get-childitem -path $bkdir | Sort-Object length |
where { $_.extension -match ".(bak)" -and
-not (test-path ($_.fullname -replace "(bak)", "7z")) } |
foreach {
$zipfilename = ($_.fullname -replace "bak", "7z")
Invoke-Expression "$7Zip a $zipfilename $($_.FullName)"

#find .bak files, if they've been zipped, delete the .bak file
get-childitem -path $bkdir |
where { $_.extension -match ".(bak)" -and
(test-path ($_.fullname -replace "(bak)", "7z")) } |
foreach { del $_.fullname }

#transfer each zipped file over FTP
foreach ($file in $files_to_transfer)
$webclient = New-Object System.Net.WebClient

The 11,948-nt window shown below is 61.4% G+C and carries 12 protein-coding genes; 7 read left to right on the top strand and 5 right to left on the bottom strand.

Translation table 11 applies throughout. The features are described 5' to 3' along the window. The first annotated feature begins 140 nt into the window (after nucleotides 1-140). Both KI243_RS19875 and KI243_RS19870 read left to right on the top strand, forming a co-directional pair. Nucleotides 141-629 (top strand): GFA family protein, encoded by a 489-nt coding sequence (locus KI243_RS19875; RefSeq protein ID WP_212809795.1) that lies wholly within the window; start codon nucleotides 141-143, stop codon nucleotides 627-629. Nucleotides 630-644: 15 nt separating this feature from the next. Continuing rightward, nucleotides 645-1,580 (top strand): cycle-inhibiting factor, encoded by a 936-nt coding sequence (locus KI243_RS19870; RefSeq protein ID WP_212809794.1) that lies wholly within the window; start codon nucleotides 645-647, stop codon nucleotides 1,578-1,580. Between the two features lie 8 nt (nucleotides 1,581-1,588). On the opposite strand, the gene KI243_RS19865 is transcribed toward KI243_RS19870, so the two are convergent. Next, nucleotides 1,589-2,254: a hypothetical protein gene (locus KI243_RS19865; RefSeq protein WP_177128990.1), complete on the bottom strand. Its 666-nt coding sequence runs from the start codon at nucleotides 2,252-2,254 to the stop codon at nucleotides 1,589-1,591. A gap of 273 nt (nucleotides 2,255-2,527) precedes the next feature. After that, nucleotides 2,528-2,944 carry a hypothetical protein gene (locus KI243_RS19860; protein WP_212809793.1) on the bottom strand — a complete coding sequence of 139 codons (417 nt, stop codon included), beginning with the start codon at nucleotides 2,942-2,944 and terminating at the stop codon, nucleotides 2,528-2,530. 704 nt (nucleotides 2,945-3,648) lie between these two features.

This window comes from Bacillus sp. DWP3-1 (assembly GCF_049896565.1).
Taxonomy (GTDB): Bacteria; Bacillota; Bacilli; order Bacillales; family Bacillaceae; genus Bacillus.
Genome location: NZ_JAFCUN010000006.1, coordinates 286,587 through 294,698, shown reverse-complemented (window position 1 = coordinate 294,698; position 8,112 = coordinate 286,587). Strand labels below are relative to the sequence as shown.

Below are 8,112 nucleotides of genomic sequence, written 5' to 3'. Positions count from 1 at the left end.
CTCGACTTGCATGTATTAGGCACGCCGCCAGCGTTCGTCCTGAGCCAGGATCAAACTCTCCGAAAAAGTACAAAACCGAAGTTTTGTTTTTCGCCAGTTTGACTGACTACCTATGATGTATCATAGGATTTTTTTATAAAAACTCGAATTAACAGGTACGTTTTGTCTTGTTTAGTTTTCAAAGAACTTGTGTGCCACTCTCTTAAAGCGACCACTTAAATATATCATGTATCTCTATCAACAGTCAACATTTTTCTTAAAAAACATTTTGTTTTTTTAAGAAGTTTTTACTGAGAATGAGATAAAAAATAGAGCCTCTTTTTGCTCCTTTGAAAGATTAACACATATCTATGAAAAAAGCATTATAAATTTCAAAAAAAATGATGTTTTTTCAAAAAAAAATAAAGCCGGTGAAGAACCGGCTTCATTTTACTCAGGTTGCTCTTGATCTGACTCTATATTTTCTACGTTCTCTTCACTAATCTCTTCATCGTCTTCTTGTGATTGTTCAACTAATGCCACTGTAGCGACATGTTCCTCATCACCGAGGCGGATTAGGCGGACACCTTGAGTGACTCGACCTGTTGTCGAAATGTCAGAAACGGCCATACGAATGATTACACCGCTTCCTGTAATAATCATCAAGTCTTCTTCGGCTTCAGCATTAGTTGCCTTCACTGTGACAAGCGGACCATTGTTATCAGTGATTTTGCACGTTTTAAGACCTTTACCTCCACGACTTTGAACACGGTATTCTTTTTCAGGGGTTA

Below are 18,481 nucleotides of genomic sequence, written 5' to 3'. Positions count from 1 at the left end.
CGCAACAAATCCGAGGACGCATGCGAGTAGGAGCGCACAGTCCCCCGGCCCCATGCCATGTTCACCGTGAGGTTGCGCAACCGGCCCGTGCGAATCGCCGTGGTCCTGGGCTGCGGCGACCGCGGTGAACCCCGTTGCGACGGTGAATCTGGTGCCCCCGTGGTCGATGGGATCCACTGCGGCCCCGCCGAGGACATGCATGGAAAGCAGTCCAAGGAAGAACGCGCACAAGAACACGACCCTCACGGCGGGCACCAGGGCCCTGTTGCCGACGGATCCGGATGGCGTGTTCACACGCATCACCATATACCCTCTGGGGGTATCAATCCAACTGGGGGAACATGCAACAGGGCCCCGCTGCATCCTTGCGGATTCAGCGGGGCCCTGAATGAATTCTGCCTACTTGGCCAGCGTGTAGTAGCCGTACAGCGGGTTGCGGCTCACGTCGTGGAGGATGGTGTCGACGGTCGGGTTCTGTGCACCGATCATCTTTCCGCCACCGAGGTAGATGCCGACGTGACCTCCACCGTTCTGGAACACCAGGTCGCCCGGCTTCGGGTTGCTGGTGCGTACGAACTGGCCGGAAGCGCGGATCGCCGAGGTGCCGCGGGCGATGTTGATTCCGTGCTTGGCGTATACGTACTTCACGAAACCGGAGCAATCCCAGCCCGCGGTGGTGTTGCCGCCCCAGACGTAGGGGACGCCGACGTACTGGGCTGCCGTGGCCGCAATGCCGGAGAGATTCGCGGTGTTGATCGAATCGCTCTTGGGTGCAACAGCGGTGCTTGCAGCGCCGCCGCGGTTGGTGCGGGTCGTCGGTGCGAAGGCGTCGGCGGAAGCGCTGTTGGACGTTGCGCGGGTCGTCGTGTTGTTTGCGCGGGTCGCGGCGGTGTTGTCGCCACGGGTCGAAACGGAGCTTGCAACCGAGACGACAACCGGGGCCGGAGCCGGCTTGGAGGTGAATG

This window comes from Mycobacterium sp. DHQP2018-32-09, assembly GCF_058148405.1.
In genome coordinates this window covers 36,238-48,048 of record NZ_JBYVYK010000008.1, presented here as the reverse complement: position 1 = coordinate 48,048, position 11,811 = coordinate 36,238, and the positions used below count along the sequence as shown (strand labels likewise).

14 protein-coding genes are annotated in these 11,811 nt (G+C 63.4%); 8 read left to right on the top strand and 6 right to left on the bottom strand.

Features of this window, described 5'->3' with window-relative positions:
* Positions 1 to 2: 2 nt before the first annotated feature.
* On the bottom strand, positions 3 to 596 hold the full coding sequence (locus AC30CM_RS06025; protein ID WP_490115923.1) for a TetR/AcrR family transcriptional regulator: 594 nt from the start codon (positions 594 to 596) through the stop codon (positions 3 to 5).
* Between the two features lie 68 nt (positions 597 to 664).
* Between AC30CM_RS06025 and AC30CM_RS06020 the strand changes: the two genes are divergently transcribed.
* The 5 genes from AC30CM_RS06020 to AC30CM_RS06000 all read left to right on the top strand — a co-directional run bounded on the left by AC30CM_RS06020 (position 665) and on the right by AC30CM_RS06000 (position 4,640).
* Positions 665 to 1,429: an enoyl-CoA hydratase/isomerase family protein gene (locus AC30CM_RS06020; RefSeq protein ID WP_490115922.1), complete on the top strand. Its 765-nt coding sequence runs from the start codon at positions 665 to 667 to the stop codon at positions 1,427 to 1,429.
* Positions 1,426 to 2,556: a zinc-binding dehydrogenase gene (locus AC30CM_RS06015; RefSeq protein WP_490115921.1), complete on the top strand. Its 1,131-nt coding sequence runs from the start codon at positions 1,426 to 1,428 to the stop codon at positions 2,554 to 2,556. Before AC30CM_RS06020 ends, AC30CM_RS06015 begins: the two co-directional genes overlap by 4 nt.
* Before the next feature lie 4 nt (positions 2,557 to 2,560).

$webclient.Credentials = New-Object System.Net.NetworkCredential($user,$pass) # FTP credentials
$ftp_urix = $ftp_uri + "/" + $file.Substring($bkdir.Length + 1) # ftp address where to transfer   the file
$uri=[system.URI] $ftp_urix
$webclient.UploadFile($uri, $file) #transfer the file

Check this: Powershell: compress backups and FTP transfer

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I have successfully used the Indy Project .NET library to do FTP. And...ugh, looks like the hosted .NET build is no longer available.

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$realdate = (Get-Date).ToString("yyyyMMdd")

$path = "D:\samplefolderstructure\filename" + $realdate + ".msi"

ftps -f $path -s:D:\FTP.txt

ftp.txt is the way we keep all of our connection info to the ftp server. ftps is the client we use obviously, so might have to change a few things. But, this should help you ge the idea.